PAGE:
The son of a schoolteacher, Michael Snow was born in Manchester in 1930, and attended the Lawrence Sheriff School in Rugby, where he developed an interest in art and poetry. He worked for some years as a librarian, painting in his spare time. In 1951, after visiting Liverpool and seeing an exhibition of contemporary art from St. Ives, he and his first wife Sylvia Jarrett, and their friend Alexander Mackenzie, decided to settle in Cornwall. A graduate of Liverpool College of Art, Mackenzie was one of the early influences on Snow’s development as an artist.

Michael Snow. Photograph by Adrian Flowers

Largely self-taught, Snow was a generation younger than Terry Frost, Barns-Graham and Ben Nicholson, and was receptive to the new ideas expressed in their work. In his own art, he sought to emulate their approach to abstraction, and in paintings such as Sea Cliffs – West Penwith created a visual translation of the rhythmic motion of waves and the ragged line of Cornish clifftops. Other abstract works, such as Earth Slip and Triad 2, evoke the sea-rounded stones on the shores below those cliffs. He fitted in well with the St. Ives art scene, was elected a member of the Penwith Society in 1953 and became its secretary the following year. A talented artist and a fine colourist, he was more literal in his approach to abstraction than Ben Nicholson or Patrick Heron, and his paintings do not have the same hard-won abstract visual language that characterises the work of Peter Lanyon, but nevertheless he produced fine paintings, with an instinctive sense of form and colour.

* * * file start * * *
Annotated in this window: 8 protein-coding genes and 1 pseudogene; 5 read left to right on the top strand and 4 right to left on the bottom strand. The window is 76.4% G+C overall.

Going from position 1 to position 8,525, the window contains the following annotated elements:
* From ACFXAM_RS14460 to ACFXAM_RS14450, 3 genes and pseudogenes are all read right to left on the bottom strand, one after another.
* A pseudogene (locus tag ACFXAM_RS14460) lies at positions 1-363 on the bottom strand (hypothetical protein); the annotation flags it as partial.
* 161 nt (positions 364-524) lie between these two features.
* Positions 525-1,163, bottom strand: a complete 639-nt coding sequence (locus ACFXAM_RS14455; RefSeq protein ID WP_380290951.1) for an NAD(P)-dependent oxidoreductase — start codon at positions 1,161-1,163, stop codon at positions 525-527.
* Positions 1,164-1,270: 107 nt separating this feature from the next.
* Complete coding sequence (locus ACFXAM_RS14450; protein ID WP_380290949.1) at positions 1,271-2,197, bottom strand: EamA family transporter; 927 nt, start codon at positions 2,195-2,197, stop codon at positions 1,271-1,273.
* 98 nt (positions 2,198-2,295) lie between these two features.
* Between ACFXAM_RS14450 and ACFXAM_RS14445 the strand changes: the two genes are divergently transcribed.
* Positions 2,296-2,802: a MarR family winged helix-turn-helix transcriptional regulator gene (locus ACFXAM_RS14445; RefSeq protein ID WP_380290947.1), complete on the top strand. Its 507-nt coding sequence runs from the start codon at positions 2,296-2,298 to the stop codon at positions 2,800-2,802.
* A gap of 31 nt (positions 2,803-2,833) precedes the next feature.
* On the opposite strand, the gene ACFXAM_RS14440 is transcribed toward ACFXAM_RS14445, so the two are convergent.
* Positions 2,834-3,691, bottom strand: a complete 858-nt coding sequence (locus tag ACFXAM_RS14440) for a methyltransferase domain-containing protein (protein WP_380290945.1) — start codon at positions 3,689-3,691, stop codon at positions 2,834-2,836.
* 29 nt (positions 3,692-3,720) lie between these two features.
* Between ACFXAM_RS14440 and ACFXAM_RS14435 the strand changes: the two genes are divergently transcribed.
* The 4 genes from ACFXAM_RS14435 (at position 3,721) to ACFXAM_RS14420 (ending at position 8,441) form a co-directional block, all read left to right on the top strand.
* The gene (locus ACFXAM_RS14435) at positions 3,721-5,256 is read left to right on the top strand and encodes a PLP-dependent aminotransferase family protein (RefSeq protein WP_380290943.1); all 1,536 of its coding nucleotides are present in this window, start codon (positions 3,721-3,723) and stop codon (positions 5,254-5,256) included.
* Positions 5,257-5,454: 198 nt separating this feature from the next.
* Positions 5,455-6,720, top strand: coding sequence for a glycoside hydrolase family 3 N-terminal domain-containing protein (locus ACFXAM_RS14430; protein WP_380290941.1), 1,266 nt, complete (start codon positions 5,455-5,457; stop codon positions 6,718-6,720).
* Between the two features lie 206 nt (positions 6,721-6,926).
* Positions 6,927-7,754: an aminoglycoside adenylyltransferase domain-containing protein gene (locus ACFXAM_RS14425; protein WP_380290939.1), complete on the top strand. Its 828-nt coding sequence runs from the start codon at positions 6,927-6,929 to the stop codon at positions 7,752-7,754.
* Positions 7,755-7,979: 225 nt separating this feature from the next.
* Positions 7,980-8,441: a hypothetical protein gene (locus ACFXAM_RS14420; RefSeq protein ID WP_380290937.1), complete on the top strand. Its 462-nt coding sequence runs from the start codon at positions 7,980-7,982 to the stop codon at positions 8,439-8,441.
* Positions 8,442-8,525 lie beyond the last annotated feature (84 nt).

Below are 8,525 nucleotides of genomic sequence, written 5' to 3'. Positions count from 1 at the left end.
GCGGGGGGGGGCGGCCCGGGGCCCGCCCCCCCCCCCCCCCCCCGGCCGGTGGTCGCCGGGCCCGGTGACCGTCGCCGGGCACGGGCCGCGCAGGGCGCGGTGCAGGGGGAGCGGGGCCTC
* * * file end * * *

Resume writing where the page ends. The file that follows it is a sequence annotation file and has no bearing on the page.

Michael Seward Snow and Margaret Lambert on Porthmeor Beach, St Ives 1963
Photograph by Adrian Flowers

In 1956, Snow and his wife divorced, with Sylvia then marrying their mutual friend, the poet Robin Skelton. In a neat and amicable reciprocation, Margaret Lambert, Skelton’s partner, then married Snow. The following year Snow and Skelton were in Manchester, where, along with John Anthony Connor, they founded the slightly anarchic Peterloo Group, and held a number of exhibitions, the first being in the large front room of Skelton’s flat. Skelton and his wife Silvia later settled in British Columbia, where he became a university professor, prolific author, and an authority on Irish poetry. Snow and Margaret Lambert returned to St. Ives, where they had a son, Justin. The Peterloo Group proved resilient, evolving from informal beginnings into the Manchester Institute for Contemporary Art.

Mike and Margaret (and Sarah, Adrian’s dog), on the rocks of West Penwith. Photograph by Adrian Flowers

Not long after their return to St. Ives, in December 1963, Adrian Flowers visited the town, photographing Snow and Margaret Lambert, walking on the beach below Porthmeor Studios, and along the nearby clifftops. He also recorded the dramatic rock formations of West Penwith and the sea-rounded stones that inspired many of Snow’s paintings.